Regular screening is an essential component of early breast cancer detection. While mammograms are typically recommended for women over 40 years and above, self-breast and clinical breast exams are vital for all ages. Regular self-exams empower individuals to become familiar with their breasts’ normal look and feel, making it easier to spot any changes. Clinical breast exams conducted by healthcare professionals provide an additional layer of screening. Promoting the importance of these practices is pivotal in the fight against breast cancer, as early detection significantly improves survival rates. You can find more information on how to screen yourself here

READ MORE:  types of breast cancer screening fact sheet

Challenges Around Breast Cancer 

Several challenges to breast cancer make early detection, diagnosis and treatment a significant battle. Only a smaller proportion of patients in most low- and middle-income countries are detected at earlier stages of the disease. There is a significant problem with access to care, quality of care, cost of diagnosis and treatment and psychological issues surrounding diagnosis and treatment. Recognising these challenges and actively working to address them is paramount in improving the overall breast cancer journey. 

Impacts of Diagnosis and Treatment on Mental Health 

A breast cancer diagnosis is a seismic event. It can send shockwaves through one’s life, leading to anxiety, depression, and profound emotional distress. The challenges don’t end with the diagnosis, as treatment often takes a physical and emotional toll. Patients can grapple with fear, self-esteem issues, and body image concerns.  

Unfortunately, Cancer stigma is a significant problem. Globally, people fear discrimination, negative societal views, gender norms and feelings of shame. It makes it difficult for patients to discuss their experiences and seek the support they need openly. This can make it difficult for patients to accept treatment in time. Breast cancer patients’ emotional and psychological well-being is as important as their medical treatment. Addressing these mental health aspects with support, counselling, and resources is essential for a holistic approach to breast cancer care.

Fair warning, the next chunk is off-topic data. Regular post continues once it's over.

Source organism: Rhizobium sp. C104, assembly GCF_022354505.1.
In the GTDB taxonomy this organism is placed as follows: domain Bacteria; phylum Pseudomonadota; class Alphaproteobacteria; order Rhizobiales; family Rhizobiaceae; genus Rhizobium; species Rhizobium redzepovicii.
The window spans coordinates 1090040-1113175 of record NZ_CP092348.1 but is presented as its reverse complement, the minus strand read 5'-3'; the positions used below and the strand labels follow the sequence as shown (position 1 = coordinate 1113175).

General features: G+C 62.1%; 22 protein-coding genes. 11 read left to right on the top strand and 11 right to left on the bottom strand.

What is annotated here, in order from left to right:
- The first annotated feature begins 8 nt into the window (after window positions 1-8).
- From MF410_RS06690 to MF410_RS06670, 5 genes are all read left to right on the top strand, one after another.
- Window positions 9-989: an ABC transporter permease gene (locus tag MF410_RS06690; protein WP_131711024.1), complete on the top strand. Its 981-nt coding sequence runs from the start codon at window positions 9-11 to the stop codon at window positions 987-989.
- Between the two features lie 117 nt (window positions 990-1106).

Other Challenges that Breast Cancer Patients Face 

The cost of treatment can be a significant burden, leading some to make difficult financial decisions. Moreover, a lack of support from family, friends, or the healthcare system can exacerbate the physical and psychological toll of the disease. It’s crucial that we, as a society, work towards de-stigmatising breast cancer, making healthcare more affordable, and providing robust support systems for patients and survivors. 

Conclusion 

In conclusion, breast cancer is not just a medical condition. It is a life-threatening disease with far-reaching impacts on life and well-being. The journey encompasses physical, emotional, financial, and societal challenges. Proper education, early screening, diagnosis and treatment are essential. Also, addressing the various issues around breast cancer can provide a more holistic and practical approach to this battle. Additionally, recognising the profound impacts on mental health, combating stigma, alleviating costs, and extending unwavering support to those affected is the key to empowering individuals on their path to recovery and resilience. 

Perpetua Mbanefo has over a decade of work experience as a physician, public health professional, researcher, healthcare advocate and coordinator. She is currently a medical manager at Reliance Family Clinics. Find out more about her here (https://www.linkedin.com/in/nedolisa-perpetua-mbanefo-33243997/)  

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Hesham Fathi

Hesham Fathi